(Tutorial) What is SQL? – DataCamp
SQL or structured question language is the native language for interacting with databases and is designed for precisely this goal. It is a language of databases. A database fashions actual-life entities like professors and universities by storing them in tables. Each desk accommodates information from a single entity sort. This reduces redundancy by storing entities solely as soon as. For instance, there solely must be one row of information containing a sure firm’s particulars. Lastly, a database can be utilized to mannequin the connection between entities.
If you wish to know learn how to study the fundamentals of SQL or turn out to be an knowledgeable, take a look at these weblog posts:
While SQL can be utilized to create and modify databases, this tutorial’s focus shall be on querying databases. A question is a request for information from a database desk (or mixture of tables). Querying is an important ability for a data scientist for the reason that information you want on your analyses will usually dwell in databases.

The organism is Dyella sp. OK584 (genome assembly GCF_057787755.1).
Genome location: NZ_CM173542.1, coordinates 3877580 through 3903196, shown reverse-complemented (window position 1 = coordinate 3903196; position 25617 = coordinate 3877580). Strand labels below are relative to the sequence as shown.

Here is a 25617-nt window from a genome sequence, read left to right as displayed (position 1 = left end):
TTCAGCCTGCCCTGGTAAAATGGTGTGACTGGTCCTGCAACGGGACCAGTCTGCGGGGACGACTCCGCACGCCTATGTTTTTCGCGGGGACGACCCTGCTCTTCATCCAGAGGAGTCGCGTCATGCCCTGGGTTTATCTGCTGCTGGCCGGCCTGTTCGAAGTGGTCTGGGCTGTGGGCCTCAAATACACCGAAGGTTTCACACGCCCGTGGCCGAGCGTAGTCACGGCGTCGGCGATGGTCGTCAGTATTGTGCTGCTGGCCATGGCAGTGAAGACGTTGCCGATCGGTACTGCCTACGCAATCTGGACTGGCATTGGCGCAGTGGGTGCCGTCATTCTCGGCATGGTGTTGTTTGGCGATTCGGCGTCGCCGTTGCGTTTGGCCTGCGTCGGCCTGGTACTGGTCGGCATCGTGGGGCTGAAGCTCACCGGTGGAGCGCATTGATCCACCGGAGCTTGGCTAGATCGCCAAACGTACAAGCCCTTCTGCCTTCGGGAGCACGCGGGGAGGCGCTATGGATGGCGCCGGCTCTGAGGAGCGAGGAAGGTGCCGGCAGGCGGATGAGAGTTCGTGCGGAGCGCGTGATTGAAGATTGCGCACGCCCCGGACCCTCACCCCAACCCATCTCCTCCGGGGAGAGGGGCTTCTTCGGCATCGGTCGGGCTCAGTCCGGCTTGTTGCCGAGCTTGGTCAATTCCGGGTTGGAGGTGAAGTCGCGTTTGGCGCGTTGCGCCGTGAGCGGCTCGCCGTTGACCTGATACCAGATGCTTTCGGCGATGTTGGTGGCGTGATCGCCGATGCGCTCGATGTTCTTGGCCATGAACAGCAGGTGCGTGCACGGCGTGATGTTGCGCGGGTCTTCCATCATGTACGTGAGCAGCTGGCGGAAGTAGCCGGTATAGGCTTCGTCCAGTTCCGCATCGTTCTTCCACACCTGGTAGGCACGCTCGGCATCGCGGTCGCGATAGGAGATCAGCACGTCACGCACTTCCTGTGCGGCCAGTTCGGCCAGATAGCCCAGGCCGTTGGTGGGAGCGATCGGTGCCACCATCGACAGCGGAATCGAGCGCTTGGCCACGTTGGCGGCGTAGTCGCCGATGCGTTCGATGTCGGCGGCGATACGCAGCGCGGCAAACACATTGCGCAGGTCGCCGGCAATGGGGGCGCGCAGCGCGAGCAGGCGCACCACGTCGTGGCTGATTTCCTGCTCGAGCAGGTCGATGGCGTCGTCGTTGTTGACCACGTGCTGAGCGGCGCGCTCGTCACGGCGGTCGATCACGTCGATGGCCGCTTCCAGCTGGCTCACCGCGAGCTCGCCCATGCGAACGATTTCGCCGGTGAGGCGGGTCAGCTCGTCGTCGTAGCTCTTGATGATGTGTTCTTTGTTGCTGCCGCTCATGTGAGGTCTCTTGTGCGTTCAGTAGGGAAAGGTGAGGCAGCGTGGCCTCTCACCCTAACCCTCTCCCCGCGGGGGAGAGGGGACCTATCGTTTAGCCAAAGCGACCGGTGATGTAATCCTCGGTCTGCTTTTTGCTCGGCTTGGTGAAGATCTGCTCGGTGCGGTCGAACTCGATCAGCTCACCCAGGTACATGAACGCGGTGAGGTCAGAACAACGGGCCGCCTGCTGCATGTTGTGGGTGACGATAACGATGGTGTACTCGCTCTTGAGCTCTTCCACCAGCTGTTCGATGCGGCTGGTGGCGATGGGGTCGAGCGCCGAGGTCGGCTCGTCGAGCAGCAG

In SQL, you’ll be able to choose information from a desk utilizing a
SELECT assertion. For instance, the next question selects the
identify column from the
SELECT identify FROM folks;
In this question,
FROM are known as key phrases. In SQL, key phrases will not be case-delicate, which implies you’ll be able to write the identical question as:
choose identify from folks;
That stated, it is good observe to make SQL key phrases uppercase to tell apart them from different components of your question, like column and desk names.
It’s additionally good observe to incorporate a semicolon on the finish of your question. This tells SQL the place the tip of your question is!
SQL Order of Execution
Note: Your question will all the time want a SELECT and a FROM assertion (to determine which columns you need returned from which desk)—the others are non-obligatory.
Example of SELECT
In the next instance, you’ll SELECT the
title column from the
SELECT title FROM movies;
When we run the above code, it produces the next outcome:
This content material is taken from DataCamp’s Introduction to SQL course by Nick Carchedi.